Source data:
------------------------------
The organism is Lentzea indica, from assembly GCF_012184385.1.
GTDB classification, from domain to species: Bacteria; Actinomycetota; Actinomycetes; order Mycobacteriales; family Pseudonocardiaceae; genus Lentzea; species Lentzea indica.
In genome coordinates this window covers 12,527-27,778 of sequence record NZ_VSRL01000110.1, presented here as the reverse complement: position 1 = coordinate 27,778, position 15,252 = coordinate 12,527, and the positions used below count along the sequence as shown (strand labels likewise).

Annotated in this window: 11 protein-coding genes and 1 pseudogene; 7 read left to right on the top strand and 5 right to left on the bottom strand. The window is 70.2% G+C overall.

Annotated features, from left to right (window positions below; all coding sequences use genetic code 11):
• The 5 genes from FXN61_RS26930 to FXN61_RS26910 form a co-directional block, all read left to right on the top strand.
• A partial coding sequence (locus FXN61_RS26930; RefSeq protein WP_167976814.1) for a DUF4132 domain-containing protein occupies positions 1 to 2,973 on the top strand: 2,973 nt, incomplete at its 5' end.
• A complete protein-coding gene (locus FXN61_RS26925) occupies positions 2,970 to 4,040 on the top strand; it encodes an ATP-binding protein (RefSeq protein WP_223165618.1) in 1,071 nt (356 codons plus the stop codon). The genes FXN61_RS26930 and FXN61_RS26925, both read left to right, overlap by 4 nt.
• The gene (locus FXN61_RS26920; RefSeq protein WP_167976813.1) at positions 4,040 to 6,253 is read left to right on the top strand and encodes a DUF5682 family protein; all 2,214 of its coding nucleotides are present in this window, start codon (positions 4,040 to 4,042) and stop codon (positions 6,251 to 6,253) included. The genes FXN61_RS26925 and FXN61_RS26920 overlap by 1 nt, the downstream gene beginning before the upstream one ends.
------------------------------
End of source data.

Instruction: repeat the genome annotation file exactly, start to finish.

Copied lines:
The organism is Lentzea indica, from assembly GCF_012184385.1.
GTDB classification, from domain to species: Bacteria; Actinomycetota; Actinomycetes; order Mycobacteriales; family Pseudonocardiaceae; genus Lentzea; species Lentzea indica.
In genome coordinates this window covers 12,527-27,778 of sequence record NZ_VSRL01000110.1, presented here as the reverse complement: position 1 = coordinate 27,778, position 15,252 = coordinate 12,527, and the positions used below count along the sequence as shown (strand labels likewise).

Annotated in this window: 11 protein-coding genes and 1 pseudogene; 7 read left to right on the top strand and 5 right to left on the bottom strand. The window is 70.2% G+C overall.

Annotated features, from left to right (window positions below; all coding sequences use genetic code 11):
• The 5 genes from FXN61_RS26930 to FXN61_RS26910 form a co-directional block, all read left to right on the top strand.
• A partial coding sequence (locus FXN61_RS26930; RefSeq protein WP_167976814.1) for a DUF4132 domain-containing protein occupies positions 1 to 2,973 on the top strand: 2,973 nt, incomplete at its 5' end.
• A complete protein-coding gene (locus FXN61_RS26925) occupies positions 2,970 to 4,040 on the top strand; it encodes an ATP-binding protein (RefSeq protein WP_223165618.1) in 1,071 nt (356 codons plus the stop codon). The genes FXN61_RS26930 and FXN61_RS26925, both read left to right, overlap by 4 nt.
• The gene (locus FXN61_RS26920; RefSeq protein WP_167976813.1) at positions 4,040 to 6,253 is read left to right on the top strand and encodes a DUF5682 family protein; all 2,214 of its coding nucleotides are present in this window, start codon (positions 4,040 to 4,042) and stop codon (positions 6,251 to 6,253) included. The genes FXN61_RS26925 and FXN61_RS26920 overlap by 1 nt, the downstream gene beginning before the upstream one ends.